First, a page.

Lyon has long been a popular tourist destination; a vibrant city with beautiful streets and elegant French squares, bustling restaurants with delicious food and drink and plenty to see and do. But there is another part to the city, which although it is featured in their tourism information, is easy to miss if you are not aware of it. In fact, the first time I visited the city I missed it altogether. Even when I moved to live there for a year, I happened upon it accidentally.
1. La Confluence
Located on the Presqu’île between the two rivers that run through the city, south of the city centre, is the La Confluence neighbourhood. Visiting this area for the first time it is easy to think you have just stepped into some sort of computerised design of a futuristic city. Tall buildings rise around you, each a different and unusual structure. Angular buildings meet others that seem to wobble with their fluid shapes, wooden apartments meet shiny silver offices, a luminous green building sits nearby another built in bright orange. Brand new pavements are lined with wildflower beds, community gardens look well kept and productive, and there’s barely a car in sight. Next to the river, huge areas of grass and trees provide shade for people enjoying the lovely weather. It seems almost unreal.
But it isn’t. This is the Lyon-Confluence urban project, started in the year 2000 and designed to double the size of Lyon city centre without increasing the greenhouse gas emissions. An ambitious project due to last until 2030, the ultimate sustainable neighbourhood.
2. More space, less emissions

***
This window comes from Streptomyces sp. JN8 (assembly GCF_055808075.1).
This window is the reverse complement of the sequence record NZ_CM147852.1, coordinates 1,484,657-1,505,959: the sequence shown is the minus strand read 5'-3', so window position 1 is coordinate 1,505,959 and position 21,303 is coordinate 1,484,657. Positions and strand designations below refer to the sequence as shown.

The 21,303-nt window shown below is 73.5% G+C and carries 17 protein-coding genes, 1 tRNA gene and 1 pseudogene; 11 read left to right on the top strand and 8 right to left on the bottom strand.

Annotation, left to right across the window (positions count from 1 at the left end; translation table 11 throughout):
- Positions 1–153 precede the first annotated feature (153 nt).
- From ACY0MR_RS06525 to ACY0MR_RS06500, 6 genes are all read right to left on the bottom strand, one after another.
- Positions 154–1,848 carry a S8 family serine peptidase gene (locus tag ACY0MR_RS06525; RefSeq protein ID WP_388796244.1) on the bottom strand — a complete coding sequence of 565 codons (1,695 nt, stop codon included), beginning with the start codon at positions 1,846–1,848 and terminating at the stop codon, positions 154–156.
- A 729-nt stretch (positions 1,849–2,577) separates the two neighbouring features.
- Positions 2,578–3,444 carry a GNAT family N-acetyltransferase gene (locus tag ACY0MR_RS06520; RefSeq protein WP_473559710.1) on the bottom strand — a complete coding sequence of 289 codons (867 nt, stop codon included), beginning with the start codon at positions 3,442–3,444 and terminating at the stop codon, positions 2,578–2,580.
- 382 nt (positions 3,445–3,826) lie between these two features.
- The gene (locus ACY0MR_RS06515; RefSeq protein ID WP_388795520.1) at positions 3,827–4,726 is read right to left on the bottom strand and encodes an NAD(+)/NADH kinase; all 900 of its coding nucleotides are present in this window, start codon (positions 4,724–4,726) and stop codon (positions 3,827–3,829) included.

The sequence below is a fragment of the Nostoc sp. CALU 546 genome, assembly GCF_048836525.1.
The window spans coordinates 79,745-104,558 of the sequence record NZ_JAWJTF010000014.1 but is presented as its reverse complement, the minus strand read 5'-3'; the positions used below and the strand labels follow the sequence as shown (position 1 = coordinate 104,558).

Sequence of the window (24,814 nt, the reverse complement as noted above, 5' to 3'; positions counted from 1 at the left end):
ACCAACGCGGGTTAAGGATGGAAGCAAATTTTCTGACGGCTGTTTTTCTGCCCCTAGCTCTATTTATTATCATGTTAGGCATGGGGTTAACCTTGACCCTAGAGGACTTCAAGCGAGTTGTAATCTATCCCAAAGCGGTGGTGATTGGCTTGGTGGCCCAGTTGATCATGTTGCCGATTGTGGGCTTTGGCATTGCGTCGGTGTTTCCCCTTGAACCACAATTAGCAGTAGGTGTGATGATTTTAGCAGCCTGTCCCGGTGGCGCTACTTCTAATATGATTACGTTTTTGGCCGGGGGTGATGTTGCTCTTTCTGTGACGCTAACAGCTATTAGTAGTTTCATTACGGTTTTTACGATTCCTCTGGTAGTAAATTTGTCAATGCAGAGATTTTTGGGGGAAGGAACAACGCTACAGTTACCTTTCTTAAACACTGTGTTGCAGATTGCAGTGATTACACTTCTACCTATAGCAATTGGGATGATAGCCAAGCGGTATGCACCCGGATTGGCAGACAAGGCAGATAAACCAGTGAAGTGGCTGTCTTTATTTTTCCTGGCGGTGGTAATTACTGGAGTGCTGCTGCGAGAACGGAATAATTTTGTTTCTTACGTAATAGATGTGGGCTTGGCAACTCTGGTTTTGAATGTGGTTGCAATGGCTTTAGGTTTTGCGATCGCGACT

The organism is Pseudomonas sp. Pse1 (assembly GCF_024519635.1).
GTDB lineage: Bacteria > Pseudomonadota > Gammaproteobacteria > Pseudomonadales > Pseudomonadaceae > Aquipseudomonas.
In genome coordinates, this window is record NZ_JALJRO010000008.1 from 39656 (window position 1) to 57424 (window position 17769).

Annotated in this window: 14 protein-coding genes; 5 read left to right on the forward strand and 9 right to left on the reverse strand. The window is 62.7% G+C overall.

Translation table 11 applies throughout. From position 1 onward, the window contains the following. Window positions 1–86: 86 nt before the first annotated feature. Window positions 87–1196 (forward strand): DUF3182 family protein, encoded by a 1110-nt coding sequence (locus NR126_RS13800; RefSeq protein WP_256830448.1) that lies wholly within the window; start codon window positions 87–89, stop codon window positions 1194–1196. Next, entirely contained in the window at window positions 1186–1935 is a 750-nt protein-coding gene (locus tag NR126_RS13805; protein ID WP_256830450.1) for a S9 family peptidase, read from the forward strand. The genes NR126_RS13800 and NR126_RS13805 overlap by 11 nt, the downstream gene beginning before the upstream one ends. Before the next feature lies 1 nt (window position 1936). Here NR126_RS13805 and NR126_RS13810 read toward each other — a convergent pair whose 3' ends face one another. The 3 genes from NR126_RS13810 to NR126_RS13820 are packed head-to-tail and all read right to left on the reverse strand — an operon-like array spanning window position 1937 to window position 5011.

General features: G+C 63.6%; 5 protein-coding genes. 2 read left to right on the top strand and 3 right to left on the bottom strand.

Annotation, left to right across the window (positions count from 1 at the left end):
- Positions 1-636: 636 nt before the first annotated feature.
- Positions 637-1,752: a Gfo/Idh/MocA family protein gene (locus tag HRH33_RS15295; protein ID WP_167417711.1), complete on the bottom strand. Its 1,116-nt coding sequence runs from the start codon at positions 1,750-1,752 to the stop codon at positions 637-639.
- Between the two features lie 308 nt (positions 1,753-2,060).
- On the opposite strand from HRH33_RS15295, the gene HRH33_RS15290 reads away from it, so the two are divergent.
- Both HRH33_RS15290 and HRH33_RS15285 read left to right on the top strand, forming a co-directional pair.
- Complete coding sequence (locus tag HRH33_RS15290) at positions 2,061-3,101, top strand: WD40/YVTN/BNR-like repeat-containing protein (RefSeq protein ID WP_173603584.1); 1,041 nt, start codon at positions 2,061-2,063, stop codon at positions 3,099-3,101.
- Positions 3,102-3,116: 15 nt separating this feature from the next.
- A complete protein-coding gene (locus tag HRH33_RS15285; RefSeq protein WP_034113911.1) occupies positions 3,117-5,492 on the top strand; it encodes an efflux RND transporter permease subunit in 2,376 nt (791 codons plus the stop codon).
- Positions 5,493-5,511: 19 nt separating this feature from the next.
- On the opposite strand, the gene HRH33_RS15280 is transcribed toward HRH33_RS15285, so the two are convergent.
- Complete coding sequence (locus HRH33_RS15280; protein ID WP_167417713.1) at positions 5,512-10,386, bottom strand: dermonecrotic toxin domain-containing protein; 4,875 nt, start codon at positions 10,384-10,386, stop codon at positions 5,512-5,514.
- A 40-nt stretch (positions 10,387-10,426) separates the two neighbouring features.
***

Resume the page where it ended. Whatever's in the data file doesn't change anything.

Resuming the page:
The urban project covers an area of 150 hectares, half of which is the existing neighbourhood, and half is new construction and public spaces. In total, this represents the construction of an additional 1 million square metres, all without increasing the level of greenhouse gas emissions one bit. This is achieved by several factors; the construction of new buildings with high energy performance, an increase in local renewable energy production, energy renovation of the existing neighbourhood, sustainable mobility, and the development of a smart grid via an energy data management platform.
La Confluence is easily reachable from Bellecour, the centre of the city, a half hour walk, ten minute cycle or a couple of stops on the tram. A cycle route runs along the Saône river, taking you from the neighbourhood right through the city, and with the Velo’v bike scheme this is a great way to get around. There is also a free electric shuttle which moves about the neighbourhood, entirely automated without driver. Quite alarming when you cross paths and it sounds its announcement telling you (albeit politely) to move out of its path!
3. A glimpse of the future
La Confluence is an example of what a city neighbourhood can be, smart technology, energy efficient buildings, areas dedicated to nature, open spaces for residents and visitors to relax, a combination of office, public and residential buildings, and all zero-emissions. It’s a great place to visit, but also a great future to imagine for other cities all over the world.